Russian Vladimir Kramnik was close to winning against Levon Aronian of Armenia, but after a long struggle the latter was able to hold his fort together.

With Anand in front on 3.5 points, Svidler, Kramnik and Aronian follow him a half point behind. Topalov, Karjakin and Mamedyarov are on two points each from their five games while Andreikin remains at the bottom on one and a half points.

Svidler came out with a sterling performance to beat Topalov. From a Ruy Lopez Moller, Svidler opted for the variation he had popularised some years back and did not get any advantage.
Topalov`s opening preparation may have worked in his favour, but the Bulgarian did not handle the intricacies as well as he wanted. Svidler got a small advantage first and then his wily manoeuvres ensured that white`s advantage grew in the rook and opposite colour Bishops endgame.

As the position became more difficult, Topalov lost track and blundered in to a hopeless position.

Sergey Karjakin and Shakhriyar Mamedyarov played out a regulation draw. Karjakin did not get anything with his white pieces against the Sicilian defense and the pieces kept getting exchanged at regular intervals. In almost no time, the players reached a heavy pieces endgame where the final result was only a matter of time.

Vladimir Kramnik of Russia was involved in a heated battle against Levon Aronian. The Russian did everything right to attain a dangerous attack with his white pieces but could not force matters as Aronian came up with a stupendous Queen sacrifice.

The position remained better for Kramnik but the Aronian just found the right defense to equality. The longest game of the day lasted 60 moves.

Results round 5: Dmitry Andreikin (Rus, 1.5) drew with V Anand (Ind, 3.5); Peter Svidler (Rus, 3) beat Veselin Topalov (Bul, 2); Sergey Karjakin (Rus, 2) drew with Shakhriyar Mamedyarov (Aze, 2); Vladimir Kramnik (Rus, 2.5) playing Levon Aronian (Arm, 2.5). -- PTI

Monday, March 17, 2014

Candidates Chess 2014 R4: Anand Draws Kramnik, Leads with 3 Points

Five-time World Chess Champion Viswanathan Anand played out a draw with Vladimir Kramnik in the fourth round but remained in sole lead to stay in contention in the Candidates chess tournament in Khanty Mansiysk.

Anand - Kramnik Draw in Round 4. Official website

Kramnik’s Vienna variation has been analysed extensively and Anand went for a variation which is conclusively drawn. 


The draw took Anand to three points out of a possible four and the Indian remained in sole lead. Kramnik remained in second place on 2.5 and was joined by top seed Levon Aronian of Armenia on 2.5 points. Aronian scored a remarkable victory over Russian Peter Svidler.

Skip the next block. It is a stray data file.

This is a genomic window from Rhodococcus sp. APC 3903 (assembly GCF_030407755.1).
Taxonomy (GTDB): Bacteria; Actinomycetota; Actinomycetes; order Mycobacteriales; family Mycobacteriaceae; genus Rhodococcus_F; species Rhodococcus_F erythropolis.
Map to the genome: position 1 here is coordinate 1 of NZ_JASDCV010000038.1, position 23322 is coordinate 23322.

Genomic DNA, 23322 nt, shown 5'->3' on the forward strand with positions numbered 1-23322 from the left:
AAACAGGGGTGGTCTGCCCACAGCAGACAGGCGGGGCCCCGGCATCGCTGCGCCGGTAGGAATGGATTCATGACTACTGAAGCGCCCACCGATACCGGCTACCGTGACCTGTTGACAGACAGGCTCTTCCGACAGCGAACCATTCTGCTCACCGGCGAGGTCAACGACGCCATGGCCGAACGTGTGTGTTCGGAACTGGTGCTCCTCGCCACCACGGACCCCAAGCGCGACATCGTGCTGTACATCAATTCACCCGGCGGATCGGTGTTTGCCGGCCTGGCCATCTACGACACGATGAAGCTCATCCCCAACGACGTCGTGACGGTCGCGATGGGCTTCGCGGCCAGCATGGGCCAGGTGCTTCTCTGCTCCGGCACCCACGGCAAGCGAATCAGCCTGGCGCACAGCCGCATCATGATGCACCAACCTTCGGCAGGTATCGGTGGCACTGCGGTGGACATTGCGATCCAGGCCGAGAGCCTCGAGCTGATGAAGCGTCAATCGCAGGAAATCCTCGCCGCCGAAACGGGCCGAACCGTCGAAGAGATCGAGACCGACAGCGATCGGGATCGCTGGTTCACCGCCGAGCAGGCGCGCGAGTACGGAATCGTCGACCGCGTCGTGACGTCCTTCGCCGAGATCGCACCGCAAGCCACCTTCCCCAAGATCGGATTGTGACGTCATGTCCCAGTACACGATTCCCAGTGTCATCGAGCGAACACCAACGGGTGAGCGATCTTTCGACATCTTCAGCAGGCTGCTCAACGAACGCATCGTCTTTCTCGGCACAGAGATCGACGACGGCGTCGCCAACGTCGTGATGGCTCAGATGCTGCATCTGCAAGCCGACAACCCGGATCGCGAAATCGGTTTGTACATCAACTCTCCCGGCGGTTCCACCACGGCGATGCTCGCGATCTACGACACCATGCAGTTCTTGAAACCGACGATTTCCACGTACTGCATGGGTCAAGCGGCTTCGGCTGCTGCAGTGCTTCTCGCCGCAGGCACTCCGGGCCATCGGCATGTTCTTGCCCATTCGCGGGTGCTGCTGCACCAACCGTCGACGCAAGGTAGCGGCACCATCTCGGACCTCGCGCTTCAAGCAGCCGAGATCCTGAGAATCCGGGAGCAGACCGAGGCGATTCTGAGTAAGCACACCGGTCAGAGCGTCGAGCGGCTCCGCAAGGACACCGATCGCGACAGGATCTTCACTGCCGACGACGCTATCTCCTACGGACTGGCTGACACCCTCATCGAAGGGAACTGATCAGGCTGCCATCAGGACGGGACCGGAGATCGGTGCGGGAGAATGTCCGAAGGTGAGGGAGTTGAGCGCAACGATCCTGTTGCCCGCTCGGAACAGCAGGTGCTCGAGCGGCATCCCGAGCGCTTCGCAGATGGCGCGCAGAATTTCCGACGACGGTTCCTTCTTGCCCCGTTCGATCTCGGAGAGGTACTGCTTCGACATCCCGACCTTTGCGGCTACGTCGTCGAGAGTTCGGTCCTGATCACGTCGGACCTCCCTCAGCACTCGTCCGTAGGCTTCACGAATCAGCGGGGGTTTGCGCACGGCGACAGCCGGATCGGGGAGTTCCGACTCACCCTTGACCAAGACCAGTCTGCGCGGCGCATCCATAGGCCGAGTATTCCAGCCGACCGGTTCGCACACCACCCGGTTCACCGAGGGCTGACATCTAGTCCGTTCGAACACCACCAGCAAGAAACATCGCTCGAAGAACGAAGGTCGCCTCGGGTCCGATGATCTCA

Former World Chess Champion Veselin Topalov of Bulgaria signed peace with Sergey Karjakin of Russia while Shakhriyar Mamedyarov of Azerbaijain scored his first victory at the expense of Dmitry Andreikin of Russia.

With 10 rounds still to come, it's an early call yet. Anand, Kramnik and Aronian might be fighting at the top for a berth as the finalist for the next world chess championship, but the likes of Svidler, Karjakin and Topalov are fighting it through.

Topalov had no difficulties in keeping the momentum against Karjakin in an English opening game while Mamedyarov was at his best for once in crushing Andreikin with white pieces.

Anand is on course to one of the best performances of his life. The field is open yet. Stay tuned to the action in Khanty Mansiysk! -- Staff Writer with PTI inputs

Standings
1 GM Anand Viswanathan 2770 IND 3
2 GM Aronian Levon 2830 ARM 2½
3 GM Kramnik Vladimir 2787 RUS 2½
4 GM Svidler Peter 2758 RUS 2
5 GM Topalov Veselin 2785 BUL 2
6 GM Mamedyarov Shakhriyar 2757 AZE 1½
7 GM Karjakin Sergey 2766 RUS 1½
8 GM Andreikin Dmitry 2709 RUS 1

Sunday, March 16, 2014

Chess Candidates 2014 R3: Anand Crushes Mamedyarov, Takes Leads

Khanti Mansiysk, Russia: Five-time World Chess Champion Viswanthan Anand continued his fine form and crashed through the defences of Shakhriyar Mamedyarov of Azerbaijan to notch up his second successive win in the Candidates Chess tournament.

Viswanathan Anand picks up a crushing victory over Shakhriyar Mamedyarov in Round 3. Photo: FIDE 

Not many experts had given Anand a chance coming in to candidates after he lost the World Chess Championship match against Magnus Carlsen of Norway in November last year.